Keeping your feet and lower legs healthy can be a challenge as you age, especially if you have diabetes, and can impact your overall health and quality of life. A podiatrist is a doctor who specializes in foot care and can treat various injuries and illnesses. But how can you find a podiatrist near you who also takes Medicare, and what does Medicare cover when it comes to foot care? Let’s find the answer together.
What is a podiatrist?
A podiatrist is a doctor who specializes in caring for the feet and ankles. Sometimes they’re called a podiatric physician or a doctor of podiatric medicine. Podiatrists can do surgery, reset broken bones and treat complications related to diseases, such as diabetes.
Is a podiatrist covered by Medicare?
Yes, Medicare will cover care provided by a podiatrist. Specifically, Part B covers exams and treatment of the feet, ankles and lower legs, if:
- You have diabetes-related nerve damage.
- Need medically necessary treatment for foot injuries or diseases, like hammertoe, heel spurs or bunions.
Medicare also allows podiatrists to order or prescribe x-rays, laboratory tests, physical therapy, durable medical equipment and prescription drugs.
After you meet your Part B deductible, you pay 20 percent of the Medicare-Approved Amount for treatment. If you get podiatry services in a hospital outpatient setting, you also pay a copayment.
If you have diabetes-related lower leg nerve damage that could cause you to lose a limb, Medicare covers foot exams once a year, if you haven’t seen a foot-care professional for another reason between visits. Diabetes-related foot care may include treatment of foot ulcers, calluses and toenail management depending on your needs.
Part B also will cover therapeutic shoes if you have diabetes and severe diabetic foot disease.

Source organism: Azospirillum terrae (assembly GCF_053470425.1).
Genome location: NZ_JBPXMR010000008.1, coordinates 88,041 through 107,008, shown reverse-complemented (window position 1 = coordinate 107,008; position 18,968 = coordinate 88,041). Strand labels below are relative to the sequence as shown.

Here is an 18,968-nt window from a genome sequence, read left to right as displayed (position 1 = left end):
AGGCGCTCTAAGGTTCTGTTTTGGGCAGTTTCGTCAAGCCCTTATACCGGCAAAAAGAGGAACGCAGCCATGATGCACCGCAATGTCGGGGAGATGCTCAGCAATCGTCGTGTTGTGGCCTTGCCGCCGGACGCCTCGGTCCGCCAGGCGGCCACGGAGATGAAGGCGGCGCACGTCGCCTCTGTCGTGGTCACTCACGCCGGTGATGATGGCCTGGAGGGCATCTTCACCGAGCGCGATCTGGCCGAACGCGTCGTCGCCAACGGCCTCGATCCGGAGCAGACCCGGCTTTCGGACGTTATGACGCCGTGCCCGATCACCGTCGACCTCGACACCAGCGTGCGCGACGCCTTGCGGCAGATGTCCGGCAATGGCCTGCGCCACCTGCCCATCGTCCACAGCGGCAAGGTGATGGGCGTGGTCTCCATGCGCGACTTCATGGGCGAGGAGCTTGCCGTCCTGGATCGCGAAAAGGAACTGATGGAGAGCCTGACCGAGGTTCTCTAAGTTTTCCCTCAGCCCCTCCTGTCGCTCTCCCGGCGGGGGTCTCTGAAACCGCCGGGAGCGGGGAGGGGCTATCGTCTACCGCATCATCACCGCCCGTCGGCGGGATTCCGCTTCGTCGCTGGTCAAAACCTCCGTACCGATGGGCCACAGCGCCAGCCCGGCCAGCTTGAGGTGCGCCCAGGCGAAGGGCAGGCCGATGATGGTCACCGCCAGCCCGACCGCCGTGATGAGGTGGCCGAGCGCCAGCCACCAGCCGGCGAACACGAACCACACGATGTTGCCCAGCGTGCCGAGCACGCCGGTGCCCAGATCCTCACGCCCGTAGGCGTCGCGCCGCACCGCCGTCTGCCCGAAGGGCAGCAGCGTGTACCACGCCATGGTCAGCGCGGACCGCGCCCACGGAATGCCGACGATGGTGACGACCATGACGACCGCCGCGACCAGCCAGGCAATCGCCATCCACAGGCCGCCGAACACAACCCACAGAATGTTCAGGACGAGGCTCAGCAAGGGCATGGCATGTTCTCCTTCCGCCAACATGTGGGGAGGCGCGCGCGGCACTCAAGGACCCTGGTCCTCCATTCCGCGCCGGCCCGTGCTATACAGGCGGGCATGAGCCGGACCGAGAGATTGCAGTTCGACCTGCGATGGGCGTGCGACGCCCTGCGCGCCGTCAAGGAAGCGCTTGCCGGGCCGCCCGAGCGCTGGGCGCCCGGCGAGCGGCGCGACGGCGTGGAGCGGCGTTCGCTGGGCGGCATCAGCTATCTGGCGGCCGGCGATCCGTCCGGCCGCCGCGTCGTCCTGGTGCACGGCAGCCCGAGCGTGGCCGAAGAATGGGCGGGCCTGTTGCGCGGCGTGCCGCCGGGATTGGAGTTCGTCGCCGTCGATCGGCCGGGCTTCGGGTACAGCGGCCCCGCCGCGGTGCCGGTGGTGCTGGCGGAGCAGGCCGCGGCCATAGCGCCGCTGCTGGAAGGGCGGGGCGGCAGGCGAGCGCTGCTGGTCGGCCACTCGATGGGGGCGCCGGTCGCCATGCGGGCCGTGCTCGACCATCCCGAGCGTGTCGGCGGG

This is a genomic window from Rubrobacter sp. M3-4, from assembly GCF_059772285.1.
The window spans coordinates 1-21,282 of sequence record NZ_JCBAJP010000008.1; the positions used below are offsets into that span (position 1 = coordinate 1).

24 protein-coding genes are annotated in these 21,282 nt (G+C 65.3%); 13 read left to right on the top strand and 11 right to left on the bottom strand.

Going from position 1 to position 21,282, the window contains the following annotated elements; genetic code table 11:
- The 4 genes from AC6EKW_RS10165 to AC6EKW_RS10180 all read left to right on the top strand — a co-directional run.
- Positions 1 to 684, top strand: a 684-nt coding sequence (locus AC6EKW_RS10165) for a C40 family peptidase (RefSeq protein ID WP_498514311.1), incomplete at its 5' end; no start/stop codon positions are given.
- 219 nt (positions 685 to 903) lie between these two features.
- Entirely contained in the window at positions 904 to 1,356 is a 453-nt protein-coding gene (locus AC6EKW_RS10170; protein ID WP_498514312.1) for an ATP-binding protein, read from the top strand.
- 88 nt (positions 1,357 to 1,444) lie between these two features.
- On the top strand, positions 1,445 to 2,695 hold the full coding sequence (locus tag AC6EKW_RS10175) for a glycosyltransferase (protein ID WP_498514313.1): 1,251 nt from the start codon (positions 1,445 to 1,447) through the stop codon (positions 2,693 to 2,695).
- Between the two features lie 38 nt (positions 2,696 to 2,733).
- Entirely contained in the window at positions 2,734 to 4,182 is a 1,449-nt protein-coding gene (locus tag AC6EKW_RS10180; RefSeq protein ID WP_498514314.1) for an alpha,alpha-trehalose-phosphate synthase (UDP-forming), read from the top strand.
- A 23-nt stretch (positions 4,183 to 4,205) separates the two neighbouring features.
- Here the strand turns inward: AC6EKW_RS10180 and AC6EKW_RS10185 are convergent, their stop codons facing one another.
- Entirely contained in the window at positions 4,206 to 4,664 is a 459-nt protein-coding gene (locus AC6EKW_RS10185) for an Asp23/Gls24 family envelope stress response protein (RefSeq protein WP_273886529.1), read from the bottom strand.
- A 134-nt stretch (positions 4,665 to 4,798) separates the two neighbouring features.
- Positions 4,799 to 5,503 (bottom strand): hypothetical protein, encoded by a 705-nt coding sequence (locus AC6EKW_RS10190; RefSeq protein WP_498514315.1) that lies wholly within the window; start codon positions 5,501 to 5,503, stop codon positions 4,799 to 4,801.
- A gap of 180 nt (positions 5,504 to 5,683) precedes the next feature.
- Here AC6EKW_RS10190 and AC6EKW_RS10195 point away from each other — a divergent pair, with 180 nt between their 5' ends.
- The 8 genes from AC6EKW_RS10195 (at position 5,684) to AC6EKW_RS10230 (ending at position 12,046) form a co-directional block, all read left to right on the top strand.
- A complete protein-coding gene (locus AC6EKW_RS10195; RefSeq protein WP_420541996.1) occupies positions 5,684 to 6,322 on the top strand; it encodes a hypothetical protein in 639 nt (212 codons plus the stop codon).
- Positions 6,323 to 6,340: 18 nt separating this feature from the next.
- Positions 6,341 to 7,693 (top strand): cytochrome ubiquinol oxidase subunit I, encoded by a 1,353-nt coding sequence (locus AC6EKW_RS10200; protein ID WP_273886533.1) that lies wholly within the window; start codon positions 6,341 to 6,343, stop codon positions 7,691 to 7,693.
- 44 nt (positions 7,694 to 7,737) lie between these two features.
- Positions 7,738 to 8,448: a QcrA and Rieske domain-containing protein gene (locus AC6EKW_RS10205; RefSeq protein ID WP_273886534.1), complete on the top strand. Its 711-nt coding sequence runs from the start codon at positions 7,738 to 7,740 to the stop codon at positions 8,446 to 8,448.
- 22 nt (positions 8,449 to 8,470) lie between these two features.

Medicare Advantage (Part C) plans also cover podiatry services, but you’ll want to make sure your provider is in your plan’s network for the services to be covered.
Does Medicare pay for a podiatrist to cut toenails?
Generally speaking, Medicare won’t pay for a podiatrist to cut your toenails because the service is considered routine foot care that Part B doesn’t cover. Routine foot care also includes removing corns and calluses and hygienic or preventative care, such as soaking feet.
But there are exceptions to the rule. Part B will cover routine foot care, including nail trimming, when it is:
- For the treatment of warts.
- For the treatment of infected toenails.
- A necessary part of other services, such as treatment of ulcers and wounds.
- When the patient has a systemic disease, and routine foot care by a nonprofessional would put the patient at risk.
If you have a Medicare Advantage (Part C) plan, check to see if it includes routine foot care as an extra benefit. If not, the Part B coverage rules will apply.
Does Medicare cover podiatry for foot pain?
Yes, Medicare covers podiatry services that are reasonable and medically necessary for treating foot pain. This includes pain due to injury or illness, including nerve damage from diabetes.
Is a podiatrist covered under Medicare part B?
As discussed above, Medicare Part B covers podiatry services. After meeting your $233 annual deductible, you will pay 20 percent of the cost of covered podiatry services. Remember, Part B generally doesn’t cover routine foot care, including nail trimming, so, if you get those services, you will have to pay the cost yourself.
How can I find a Medicare podiatrist near me?
There are many ways to find a Medicare podiatrist with an office near you. The provider finder at Medicare.gov/care-compare allows you to search for Medicare podiatrists anywhere in the country. Also, if you have a Medicare Advantage Plan, you can check your plan’s network for podiatrists near you.
Another option is to talk to your primary care physician, who knows you and your medical issues and can refer you to a nearby podiatrist who accepts Medicare patients.
Where can I find a primary care physician who accepts Medicare patients?
Primary care doctors help their patients manage their health, including chronic illnesses, and are a doorway to specialized care, such as podiatry.
NewPrimaryCare.com™ can help you find a quality primary care doctor near you. Our partner providers practice value-based care, meaning Medicare rewards them for helping patients get better.
With a value-based care doctor, you can expect quicker appointment scheduling, shorter waits at the doctor’s office and a meaningful connection with your physician. Your doctor will take time to get to know you and your unique needs.
Use our Find Your Doctor tool to search for and compare value-based care providers near you.